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Gujarat High Court Allows an Appeal To Set Aside a Preventive Detention Order Against the Appellant

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A Letters Patent Appeal was preferred by the appellant under Clause 15 of the Letters Patent Act to assail the correctness of the judgment and order passed on 30.12.2020 by the learned Single Judge in Special Civil Application no.12524 of 2020, in which a writ petition challenging the order of preventive detention had been dismissed.

Submissions before the Court

Appellant’s Submissions

Learned counsel for the Appellant had submitted that there were only two cases registered against the appellant. First, it was a case filed under Sections 324294(B)506(2), and 114 of the Indian Penal Code, 1860 and Section 135(1) of the Gujarat Police Act, by an FIR dated 14.04.2020. The second case was about an offence under Sections 307323324325326294(B), and 114 of the IPC and Section 135(1) of the Gujarat Police Act based on an FIR dated 15.04.2020. Apart from these, there was no other material record against the appellant. The invoking of jurisdiction under the preventive detention law could be found as totally unjustified as there was neither any disturbance of public order nor the appellant could be referred to as a dangerous person. Moreover, it was also submitted that the appellant was falsely implicated in both cases and he was already on bail. It was further submitted that the appellant was in custody since 25.07.2020. It was next submitted that a recent Division Bench judgment of this Court passed on 31.08.2020 in the case of Vijay Alias Ballu Bharatbhai Ramanbhai Patni vs. the State of Gujarat, being Letters Patent Appeal No.454 of 2020, squarely covered the case of the present appellant.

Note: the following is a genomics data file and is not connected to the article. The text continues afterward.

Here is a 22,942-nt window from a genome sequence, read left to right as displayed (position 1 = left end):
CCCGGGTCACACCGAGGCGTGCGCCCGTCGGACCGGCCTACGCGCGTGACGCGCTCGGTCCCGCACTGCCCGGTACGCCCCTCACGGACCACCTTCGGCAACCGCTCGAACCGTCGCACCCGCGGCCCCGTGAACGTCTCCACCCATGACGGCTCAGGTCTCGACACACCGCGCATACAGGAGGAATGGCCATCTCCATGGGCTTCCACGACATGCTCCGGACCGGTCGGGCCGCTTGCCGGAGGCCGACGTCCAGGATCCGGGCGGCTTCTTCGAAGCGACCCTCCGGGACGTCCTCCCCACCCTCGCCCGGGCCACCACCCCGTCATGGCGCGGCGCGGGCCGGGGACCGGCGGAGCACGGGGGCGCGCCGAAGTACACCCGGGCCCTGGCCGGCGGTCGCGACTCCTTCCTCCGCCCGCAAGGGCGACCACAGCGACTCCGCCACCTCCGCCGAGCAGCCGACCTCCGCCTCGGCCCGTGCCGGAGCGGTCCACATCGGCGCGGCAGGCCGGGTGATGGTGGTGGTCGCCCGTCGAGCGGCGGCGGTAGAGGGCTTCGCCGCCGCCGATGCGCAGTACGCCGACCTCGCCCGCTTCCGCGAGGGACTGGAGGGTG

Respondent’s Submissions

Mr Chintan Dave, the learned Assistant Government Pleader had submitted that the detention order was fully justified and the detaining authority had only after due satisfaction passed the said order. It was also submitted by Mr Dave that apart from the two FIRs, there were two other in-camera recorded statements and as such, the order of the learned Single Judge didn’t suffer from any infirmity in dismissing the petition. The learned Single Judge had after dealing with the entire on-record material declined to interfere with the subjective satisfaction of the detaining authority in holding of the fact that the appellant was a dangerous person. This Court as such might not interfere with the order of the learned Single Judge and thus, dismiss the appeal.

Consideration by Court

After hearing Mr Mahendra Vora, learned counsel for the appellant, and Mr Chintan Dave learned Assistant Government Pleader for the State respondents, the Court had made certain observations.

It was considered that in the case of Vijay alias Ballu (supra), the issues relating to public order and law & order had been dealt with in detail. Law of preventive detention had to be construed not in an ordinary criminal proceeding of detaining a person who was said to have committed a crime where the procedure was provided and the remedy was available. However, the law of preventive detention was to be strictly followed as per the statute and the settled law on a similar point. In the present case, the Court found that the two FIRs related to an offence of causing hurt only and it cannot be held that such incidents describe a person as dangerous.

The other two in-camera recorded statements could be of help to the detaining authority to pass the detention order where at least prima facie, the detenue could be referred to be a dangerous person on account of his known criminal activities. The said view was discussed and the ratio laid down in the judgment of this Court in the case of Vijay alias Ballu (supra), after considering the law on that point.

Court’s Decision

In light of the submissions put forth by both the parties, the Court opined that the order of detention could not be sustained. Accordingly, the appeal succeeded and was thereby, allowed. The judgment and order of the learned Single Judge dated 30.12.2020 passed in Special Civil Application No.12524 of 2020 were hereby, set aside. The detention order dated 25.07.2020 was also quashed. The appellant was to be set at liberty forthwith, if not required in any of the other criminal cases.

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